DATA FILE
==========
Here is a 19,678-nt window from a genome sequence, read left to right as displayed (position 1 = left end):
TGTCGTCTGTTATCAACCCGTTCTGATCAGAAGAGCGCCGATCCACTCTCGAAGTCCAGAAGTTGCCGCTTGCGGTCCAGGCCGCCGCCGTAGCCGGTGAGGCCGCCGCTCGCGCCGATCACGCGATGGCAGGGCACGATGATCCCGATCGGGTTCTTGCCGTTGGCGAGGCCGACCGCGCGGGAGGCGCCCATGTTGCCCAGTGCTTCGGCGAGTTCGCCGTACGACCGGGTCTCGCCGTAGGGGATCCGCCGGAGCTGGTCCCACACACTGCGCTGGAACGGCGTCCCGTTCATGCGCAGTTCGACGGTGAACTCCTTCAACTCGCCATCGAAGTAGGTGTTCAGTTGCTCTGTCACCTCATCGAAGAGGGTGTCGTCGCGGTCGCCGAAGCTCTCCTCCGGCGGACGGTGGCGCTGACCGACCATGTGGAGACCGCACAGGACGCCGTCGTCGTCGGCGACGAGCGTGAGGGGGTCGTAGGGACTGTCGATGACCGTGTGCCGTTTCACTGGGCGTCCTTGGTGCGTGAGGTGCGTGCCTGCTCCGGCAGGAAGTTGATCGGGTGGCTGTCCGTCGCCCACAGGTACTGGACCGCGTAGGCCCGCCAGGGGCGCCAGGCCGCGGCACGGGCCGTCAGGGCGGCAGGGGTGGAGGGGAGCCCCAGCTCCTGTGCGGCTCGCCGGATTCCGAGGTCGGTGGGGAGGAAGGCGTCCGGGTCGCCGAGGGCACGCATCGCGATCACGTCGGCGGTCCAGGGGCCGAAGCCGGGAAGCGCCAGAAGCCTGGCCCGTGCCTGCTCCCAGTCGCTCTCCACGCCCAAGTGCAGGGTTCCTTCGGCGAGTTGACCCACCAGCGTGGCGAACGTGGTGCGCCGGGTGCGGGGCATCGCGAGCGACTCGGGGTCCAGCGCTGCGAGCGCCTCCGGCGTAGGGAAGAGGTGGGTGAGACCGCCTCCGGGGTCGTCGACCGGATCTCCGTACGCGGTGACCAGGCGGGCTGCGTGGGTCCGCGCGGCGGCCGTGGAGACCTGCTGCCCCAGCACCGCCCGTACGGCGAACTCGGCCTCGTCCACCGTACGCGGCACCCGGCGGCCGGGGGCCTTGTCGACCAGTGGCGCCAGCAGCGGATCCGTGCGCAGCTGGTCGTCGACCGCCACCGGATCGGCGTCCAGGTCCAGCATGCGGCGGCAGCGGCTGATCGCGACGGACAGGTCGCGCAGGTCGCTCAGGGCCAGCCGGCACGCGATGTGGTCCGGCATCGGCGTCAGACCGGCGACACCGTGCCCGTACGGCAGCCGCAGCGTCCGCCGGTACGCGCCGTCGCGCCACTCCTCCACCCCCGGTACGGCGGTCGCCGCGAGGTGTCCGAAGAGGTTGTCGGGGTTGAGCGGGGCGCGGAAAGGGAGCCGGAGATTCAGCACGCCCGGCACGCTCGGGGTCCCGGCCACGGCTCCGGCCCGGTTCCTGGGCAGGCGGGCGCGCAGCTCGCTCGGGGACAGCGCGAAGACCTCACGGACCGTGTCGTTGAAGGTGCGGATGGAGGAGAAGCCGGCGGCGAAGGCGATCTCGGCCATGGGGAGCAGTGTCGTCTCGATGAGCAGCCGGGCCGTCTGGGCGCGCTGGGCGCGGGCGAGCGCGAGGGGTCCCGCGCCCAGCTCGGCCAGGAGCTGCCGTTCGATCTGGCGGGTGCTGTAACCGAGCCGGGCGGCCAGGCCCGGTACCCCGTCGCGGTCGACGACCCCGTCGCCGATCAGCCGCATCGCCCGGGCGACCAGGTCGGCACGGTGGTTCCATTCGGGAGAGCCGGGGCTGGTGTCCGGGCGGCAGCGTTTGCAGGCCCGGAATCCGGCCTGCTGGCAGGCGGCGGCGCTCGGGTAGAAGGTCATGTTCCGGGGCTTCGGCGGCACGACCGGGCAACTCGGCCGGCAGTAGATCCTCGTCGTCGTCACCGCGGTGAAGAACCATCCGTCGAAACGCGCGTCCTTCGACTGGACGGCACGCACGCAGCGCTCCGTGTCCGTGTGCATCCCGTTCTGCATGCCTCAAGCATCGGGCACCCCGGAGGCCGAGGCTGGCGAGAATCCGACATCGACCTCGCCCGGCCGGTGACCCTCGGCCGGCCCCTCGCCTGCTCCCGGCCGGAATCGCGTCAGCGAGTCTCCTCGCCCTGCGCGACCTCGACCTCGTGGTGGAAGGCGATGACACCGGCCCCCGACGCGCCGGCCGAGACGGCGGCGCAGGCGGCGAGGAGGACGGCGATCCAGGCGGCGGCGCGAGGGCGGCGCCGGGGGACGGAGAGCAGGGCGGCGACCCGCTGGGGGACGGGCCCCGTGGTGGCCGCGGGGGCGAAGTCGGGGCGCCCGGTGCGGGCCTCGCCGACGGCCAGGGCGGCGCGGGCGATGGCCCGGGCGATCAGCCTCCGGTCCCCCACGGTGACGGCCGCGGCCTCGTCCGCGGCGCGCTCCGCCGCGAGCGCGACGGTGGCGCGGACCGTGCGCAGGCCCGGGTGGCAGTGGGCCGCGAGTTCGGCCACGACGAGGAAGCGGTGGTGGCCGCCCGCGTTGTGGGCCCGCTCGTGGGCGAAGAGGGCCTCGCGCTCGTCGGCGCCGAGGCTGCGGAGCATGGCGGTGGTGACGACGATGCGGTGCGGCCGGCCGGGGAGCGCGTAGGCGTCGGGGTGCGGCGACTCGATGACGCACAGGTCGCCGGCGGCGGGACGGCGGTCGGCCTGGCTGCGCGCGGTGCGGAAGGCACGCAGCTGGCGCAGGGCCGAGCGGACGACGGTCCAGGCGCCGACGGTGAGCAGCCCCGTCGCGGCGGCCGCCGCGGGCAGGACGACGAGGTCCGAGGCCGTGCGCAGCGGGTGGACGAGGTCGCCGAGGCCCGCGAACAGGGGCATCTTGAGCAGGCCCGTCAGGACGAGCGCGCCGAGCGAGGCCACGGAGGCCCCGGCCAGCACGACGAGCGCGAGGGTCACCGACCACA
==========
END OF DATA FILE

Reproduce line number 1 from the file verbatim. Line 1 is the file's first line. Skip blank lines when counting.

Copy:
Here is a 19,678-nt window from a genome sequence, read left to right as displayed (position 1 = left end):